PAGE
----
“Better to remain silent and be thought a fool than to speak and to remove all doubt” goes the famous, but disputed, adage. During an interview on Fox News on March 8, Sen. Tim Scott (S.C.) proved it to stunning effect.

The Palmetto State Republican didn’t like how MSNBC anchor Joy Reid said his presence at a recent news conference with his conservative colleagues gave it “the patina of diversity.” That’s fine. The problem is how he responded. “Woke supremacy is as bad as white supremacy,” Scott said after a tirade by host and former South Carolina representative Trey Gowdy. “We need to take that seriously.”

What in the “sunken place”?

“Woke supremacy” ranks up there with that tired crutch of the right known as “cancel culture.” The purpose of both phrases is to shield folks from criticism when they are called out for their actions or their deeply ignorant musings that peddle in racism, xenophobia or misogyny. It is also used to deny dignity to those of us who rise up and demand it in defiance of a dominant culture that depends on our silence. Or, in the case of Scott, complicity in maintaining that silence.

“Woke supremacy” is not real. But white supremacy is very real.

Bryan Stevenson of the Equal Justice Initiative once told me that the racial inequity white supremacy fosters has “created a kind of smog that we all breathe in and it has prevented us from being healthy.” Isabel Wilkerson writes in her book, “Caste: The Origins of Our Discontents,” that the caste system of white supremacy is unyielding in its durability because “its very invisibility is what gives it power and longevity.” The result is African Americans being viewed with suspicion and being held at the bottom of the social order, no matter our education or the state of our finances.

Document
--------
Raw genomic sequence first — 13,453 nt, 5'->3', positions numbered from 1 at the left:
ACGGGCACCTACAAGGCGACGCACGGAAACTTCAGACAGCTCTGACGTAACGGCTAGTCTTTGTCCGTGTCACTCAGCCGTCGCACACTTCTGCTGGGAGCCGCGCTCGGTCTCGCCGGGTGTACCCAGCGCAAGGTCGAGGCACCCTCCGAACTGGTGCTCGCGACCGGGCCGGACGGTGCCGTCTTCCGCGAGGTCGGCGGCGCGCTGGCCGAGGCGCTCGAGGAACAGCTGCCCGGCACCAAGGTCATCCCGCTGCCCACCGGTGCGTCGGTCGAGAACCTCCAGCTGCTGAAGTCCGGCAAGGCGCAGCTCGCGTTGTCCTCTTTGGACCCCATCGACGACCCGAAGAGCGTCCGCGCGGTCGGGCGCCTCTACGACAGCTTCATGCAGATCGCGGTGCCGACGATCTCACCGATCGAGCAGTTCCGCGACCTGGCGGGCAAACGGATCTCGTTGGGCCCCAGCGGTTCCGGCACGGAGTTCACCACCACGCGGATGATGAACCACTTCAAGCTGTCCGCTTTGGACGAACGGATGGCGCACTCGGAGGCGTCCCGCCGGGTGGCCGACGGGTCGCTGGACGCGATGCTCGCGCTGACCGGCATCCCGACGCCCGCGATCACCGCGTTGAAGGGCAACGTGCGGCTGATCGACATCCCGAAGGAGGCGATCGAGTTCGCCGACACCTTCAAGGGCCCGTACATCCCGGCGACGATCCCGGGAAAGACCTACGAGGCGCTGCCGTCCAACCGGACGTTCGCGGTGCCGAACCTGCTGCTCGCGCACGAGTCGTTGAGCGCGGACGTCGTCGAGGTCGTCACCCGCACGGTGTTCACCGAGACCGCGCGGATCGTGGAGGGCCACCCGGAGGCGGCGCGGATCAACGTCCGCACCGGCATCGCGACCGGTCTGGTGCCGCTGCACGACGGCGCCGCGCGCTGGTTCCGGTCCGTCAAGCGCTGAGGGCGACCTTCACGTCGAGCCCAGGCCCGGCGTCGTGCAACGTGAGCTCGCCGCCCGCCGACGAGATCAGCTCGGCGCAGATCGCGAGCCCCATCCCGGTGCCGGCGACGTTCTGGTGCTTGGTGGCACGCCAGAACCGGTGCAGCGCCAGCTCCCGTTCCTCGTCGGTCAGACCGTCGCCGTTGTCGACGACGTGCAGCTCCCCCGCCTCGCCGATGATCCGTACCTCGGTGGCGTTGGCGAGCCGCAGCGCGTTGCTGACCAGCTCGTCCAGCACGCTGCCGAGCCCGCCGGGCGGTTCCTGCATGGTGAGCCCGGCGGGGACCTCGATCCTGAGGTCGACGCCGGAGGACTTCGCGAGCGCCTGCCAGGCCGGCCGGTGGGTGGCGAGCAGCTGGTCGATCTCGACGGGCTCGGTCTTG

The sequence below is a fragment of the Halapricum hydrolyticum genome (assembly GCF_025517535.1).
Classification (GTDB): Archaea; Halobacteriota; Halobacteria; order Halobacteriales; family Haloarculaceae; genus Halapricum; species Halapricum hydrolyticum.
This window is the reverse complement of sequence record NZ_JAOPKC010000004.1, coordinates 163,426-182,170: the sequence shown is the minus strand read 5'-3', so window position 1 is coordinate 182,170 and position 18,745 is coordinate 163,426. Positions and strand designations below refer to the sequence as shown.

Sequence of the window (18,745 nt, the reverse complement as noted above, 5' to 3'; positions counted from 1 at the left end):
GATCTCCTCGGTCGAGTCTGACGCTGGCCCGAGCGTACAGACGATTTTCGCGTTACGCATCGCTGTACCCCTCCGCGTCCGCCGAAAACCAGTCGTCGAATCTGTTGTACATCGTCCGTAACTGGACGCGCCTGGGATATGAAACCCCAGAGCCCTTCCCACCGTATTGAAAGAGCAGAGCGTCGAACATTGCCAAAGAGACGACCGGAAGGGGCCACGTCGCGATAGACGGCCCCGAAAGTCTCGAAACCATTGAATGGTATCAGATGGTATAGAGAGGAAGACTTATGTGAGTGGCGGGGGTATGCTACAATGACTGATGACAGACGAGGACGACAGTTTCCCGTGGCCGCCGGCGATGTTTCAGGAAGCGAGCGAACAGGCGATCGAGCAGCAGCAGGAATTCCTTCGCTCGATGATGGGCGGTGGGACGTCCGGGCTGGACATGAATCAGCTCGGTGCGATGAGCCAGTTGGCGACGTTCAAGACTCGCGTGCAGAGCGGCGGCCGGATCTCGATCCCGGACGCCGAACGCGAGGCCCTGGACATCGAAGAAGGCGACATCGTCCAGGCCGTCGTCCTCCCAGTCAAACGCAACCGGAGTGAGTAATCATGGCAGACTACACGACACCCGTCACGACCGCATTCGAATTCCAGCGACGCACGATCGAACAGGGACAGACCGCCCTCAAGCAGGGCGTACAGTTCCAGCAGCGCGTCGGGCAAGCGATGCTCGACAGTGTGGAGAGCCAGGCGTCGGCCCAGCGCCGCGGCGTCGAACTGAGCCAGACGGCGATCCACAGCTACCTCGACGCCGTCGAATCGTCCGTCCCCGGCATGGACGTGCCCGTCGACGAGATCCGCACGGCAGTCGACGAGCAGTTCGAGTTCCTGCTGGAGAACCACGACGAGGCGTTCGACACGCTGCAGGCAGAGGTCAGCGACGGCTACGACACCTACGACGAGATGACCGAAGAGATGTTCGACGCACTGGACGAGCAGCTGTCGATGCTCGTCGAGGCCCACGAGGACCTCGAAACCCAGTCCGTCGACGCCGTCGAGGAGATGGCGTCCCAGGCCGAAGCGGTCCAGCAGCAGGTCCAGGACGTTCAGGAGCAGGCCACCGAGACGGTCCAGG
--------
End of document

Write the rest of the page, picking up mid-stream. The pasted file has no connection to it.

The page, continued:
What is not invisible is the impact of white supremacy and those who enforce it. The clearest example is the Jan. 6 insurrection at the U.S. Capitol by white supremacists egged on by a white-supremacist president intent on overturning the election he lost. But we have borne witness to myriad other manifestations of white supremacy.

Last year, a White woman called the cops falsely claiming a Black man was threatening her in New York City’s Central Park after he asked her to follow the rules and put her dog on a leash. “BBQ Becky” called the cops in 2018 on two Black men grilling in an Oakland, Calif., park. “Permit Patty” called the cops that same year on an 8-year-old Black girl selling bottled water outside her own home in San Francisco.

Between 1916 and 1970, 6 million African Americans fled the racial terror lynchings of the South in the Great Migration north and west. And in Scott’s own state, an avowed and unrepentant white supremacist walked into historic Emanuel African Methodist Episcopal Church in Charleston, S.C., to murder nine Black parishioners as they prayed.

I defy Scott to ask the families of those murdered in that 2015 slaughter whether something as ridiculous as “woke supremacy” is as bad as white supremacy. I defy him to ask the families of Trayvon Martin, Tamir Rice, Jordan Davis, Eric Garner, Walter Scott, Sandra Bland, Elijah McClain, Rayshard Brooks, Ahmaud Arbery, Daniel Prude, George Floyd and Breonna Taylor — to name a few — whether the pernicious power of white supremacy contributed to the loss of their loved one.

Scott has nothing to say to them on that score, I bet. Given his track record, his silence is golden, lest he prove himself a fool — again.

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